Like so many statements of this kind it is obtuse in its suggestion that minority rule (which has, seemingly, not quite happened) is unacceptable but that rule by a racial group that is narrowly in the majority is at least bearable. Thus there’s a bomb that has not exploded yet, a ticking bomb, not a bomb that has already blown away the moral case for Zionism. You just can’t effectively disfranchise 51% but if you are disfranchising 45% well, just be careful for the future.
      Like Hostage I think we shouldn’t make this statement seem even worse than it is. It’s classic 2-statism, really.

      • W.Jones
        December 10, 2013, 7:34 pm

        Yes, I think it’s typical 2 state-ism. Perhaps he did not phrase it as clearly as he could have, but what he said does not go against the idea of 2 states either.

  21. Erasmus
    December 10, 2013, 12:58 pm

    Please note the A L S O ….

    Re Kerry..““It will take time to train, build, equip, and test Palestinian institutions to ensure that they’re capable of protecting Palestinian citizens,” he said, continuing, “Their primary responsibility is that – and also of preventing their territory from being used for attacks on Israel.

    I do find it very noteworthy that Kerry starts introducing new, other preconditions for Palestinian statehood. So far that has been Netanyahoo’s speciality.

    We ought to remember what the Word Bank, and IMF stated in April 2011:

    “The Palestinian Authority, which is working toward global recognition of its statehood in September, got an endorsement on Wednesday from the International Monetary Fund, which said that the authority was fully capable of running the economy of an independent state.” ….

    “If the Palestinian Authority maintains its performance in institution-building and delivery of public services, it is well positioned for the establishment of a state at any point in the near future,” the World Bank says in its report, to be released Thursday.

    Even Fox news reported that Donor Nations attested Palestine’s readiness forstatehood.

    link to nytimes.com
    link to foxnews.com

    • Hostage
      December 10, 2013, 1:44 pm

      I do find it very noteworthy that Kerry starts introducing new, other preconditions for Palestinian statehood.

      That train has already left the station. Kerry is only talking about terms for the withdrawal of Israeli forces. The State of Palestine cast its first vote in the UN the other day in the elections for new Judges for the ICTY. See Palestinians cast first vote at UN Assembly link to news.yahoo.com

      The USA is one of the contracting states to the UN “Vienna” Convention on Maintenance of Diplomatic Relations. That convention stipulates that full members of UN Specialized Agencies, like UNESCO, belong to a special category of States with an open invitation to become contracting parties. If Abbas files an accession, the Secretary General will send all of the other parties an official written notice advising them of their new treaty obligations toward the State of Palestine. If other states then fail to live up to their obligations, nothing would prevent Palestine from taking them to the ICJ, like Mexico did in Avena and Other Mexican Nationals (Mexico v. United States of America). Of course, Israel has illegally deported Palestinians from the occupied territories and holds them in prisons inside its own territory. That’s a criminal situation under the terms of Article 49 of the 4th Geneva Convention and Article 8 of the Rome Statute that Palestine can address to the ICC.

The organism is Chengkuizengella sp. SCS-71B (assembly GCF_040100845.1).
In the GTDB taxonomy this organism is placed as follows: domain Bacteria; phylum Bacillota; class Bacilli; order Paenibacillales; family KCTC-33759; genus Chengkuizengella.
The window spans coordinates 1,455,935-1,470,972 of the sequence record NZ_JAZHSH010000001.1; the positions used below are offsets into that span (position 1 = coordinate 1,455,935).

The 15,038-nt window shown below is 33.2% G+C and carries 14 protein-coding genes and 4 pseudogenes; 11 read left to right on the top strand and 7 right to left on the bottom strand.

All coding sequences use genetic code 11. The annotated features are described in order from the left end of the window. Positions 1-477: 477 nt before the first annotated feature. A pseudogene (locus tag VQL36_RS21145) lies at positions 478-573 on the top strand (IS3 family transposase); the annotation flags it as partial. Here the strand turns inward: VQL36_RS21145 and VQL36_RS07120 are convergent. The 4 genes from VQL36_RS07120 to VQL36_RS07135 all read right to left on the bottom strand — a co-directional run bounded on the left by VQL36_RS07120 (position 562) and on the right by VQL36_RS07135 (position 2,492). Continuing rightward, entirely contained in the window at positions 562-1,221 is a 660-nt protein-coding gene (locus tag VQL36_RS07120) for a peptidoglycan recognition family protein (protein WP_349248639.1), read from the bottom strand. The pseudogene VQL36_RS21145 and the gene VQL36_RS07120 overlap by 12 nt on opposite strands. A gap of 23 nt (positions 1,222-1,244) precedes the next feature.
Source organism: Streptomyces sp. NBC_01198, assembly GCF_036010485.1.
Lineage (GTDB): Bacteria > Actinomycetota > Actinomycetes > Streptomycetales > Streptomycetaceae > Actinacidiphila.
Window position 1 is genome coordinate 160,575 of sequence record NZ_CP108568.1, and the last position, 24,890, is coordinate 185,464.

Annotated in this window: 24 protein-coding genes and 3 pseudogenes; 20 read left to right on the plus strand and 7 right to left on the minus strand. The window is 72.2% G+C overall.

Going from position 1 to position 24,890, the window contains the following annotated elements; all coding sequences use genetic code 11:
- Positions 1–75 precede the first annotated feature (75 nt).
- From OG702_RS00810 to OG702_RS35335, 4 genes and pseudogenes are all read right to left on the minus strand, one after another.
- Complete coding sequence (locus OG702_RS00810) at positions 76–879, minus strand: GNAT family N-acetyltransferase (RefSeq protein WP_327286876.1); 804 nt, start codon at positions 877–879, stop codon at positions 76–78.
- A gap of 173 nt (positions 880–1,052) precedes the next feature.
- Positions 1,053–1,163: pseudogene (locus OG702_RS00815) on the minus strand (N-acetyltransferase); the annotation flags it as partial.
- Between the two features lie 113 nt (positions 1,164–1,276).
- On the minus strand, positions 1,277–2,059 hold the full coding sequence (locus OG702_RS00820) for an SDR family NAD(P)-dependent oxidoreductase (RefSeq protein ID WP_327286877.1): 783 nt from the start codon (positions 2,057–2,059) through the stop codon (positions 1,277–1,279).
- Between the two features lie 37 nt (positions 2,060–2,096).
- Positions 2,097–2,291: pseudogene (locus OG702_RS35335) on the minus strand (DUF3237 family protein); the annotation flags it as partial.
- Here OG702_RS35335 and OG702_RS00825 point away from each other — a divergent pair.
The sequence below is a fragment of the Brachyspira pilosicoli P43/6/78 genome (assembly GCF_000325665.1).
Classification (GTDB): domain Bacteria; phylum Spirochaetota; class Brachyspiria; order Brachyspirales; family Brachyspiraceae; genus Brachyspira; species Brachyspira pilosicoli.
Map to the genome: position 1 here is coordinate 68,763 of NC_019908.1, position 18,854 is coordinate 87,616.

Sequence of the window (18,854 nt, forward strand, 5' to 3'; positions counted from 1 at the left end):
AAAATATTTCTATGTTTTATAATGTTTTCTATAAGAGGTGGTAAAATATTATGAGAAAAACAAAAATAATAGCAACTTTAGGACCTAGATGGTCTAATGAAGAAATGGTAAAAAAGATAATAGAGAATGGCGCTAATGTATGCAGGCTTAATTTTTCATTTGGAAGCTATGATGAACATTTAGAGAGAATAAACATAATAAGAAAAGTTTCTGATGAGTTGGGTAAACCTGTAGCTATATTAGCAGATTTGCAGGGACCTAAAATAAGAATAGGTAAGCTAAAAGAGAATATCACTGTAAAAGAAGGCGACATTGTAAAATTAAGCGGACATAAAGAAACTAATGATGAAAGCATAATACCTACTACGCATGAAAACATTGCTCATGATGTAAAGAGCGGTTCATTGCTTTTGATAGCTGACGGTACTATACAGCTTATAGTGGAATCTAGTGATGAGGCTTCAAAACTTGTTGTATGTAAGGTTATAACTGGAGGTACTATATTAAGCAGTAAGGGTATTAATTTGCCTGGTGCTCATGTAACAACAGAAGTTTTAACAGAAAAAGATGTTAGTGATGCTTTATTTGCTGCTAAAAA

22. SQ Debris
    December 10, 2013, 2:17 pm

    Kerry, “The only way to secure Israel’s long-term future and security will be achieved through direct negotiations that separate Palestinians and Israelis”

    If that isn’t advocacy for apartheid, nothing is. He should be pilloried for this remark here at the height of the Mandela Changed The World memorial fest.

    • MHughes976
      December 10, 2013, 3:27 pm

      Ah yes! Separate development – separate but equal in international esteem. How the old songs get sung all over again.

      • seafoid
        December 10, 2013, 4:32 pm

        How can they be separated? The settlements go right to the heart of the West Bank. It’s a very aggressive cancer.

      • Hostage
        December 10, 2013, 5:41 pm

        How can they be separated? The settlements go right to the heart of the West Bank. It’s a very aggressive cancer.

        In November Kerry made international headlines when he said those settlements are illegitimate. If you are going to separate the two peoples, you would start by removing the illegitimate settlements and outposts, not the legitimate inhabitants.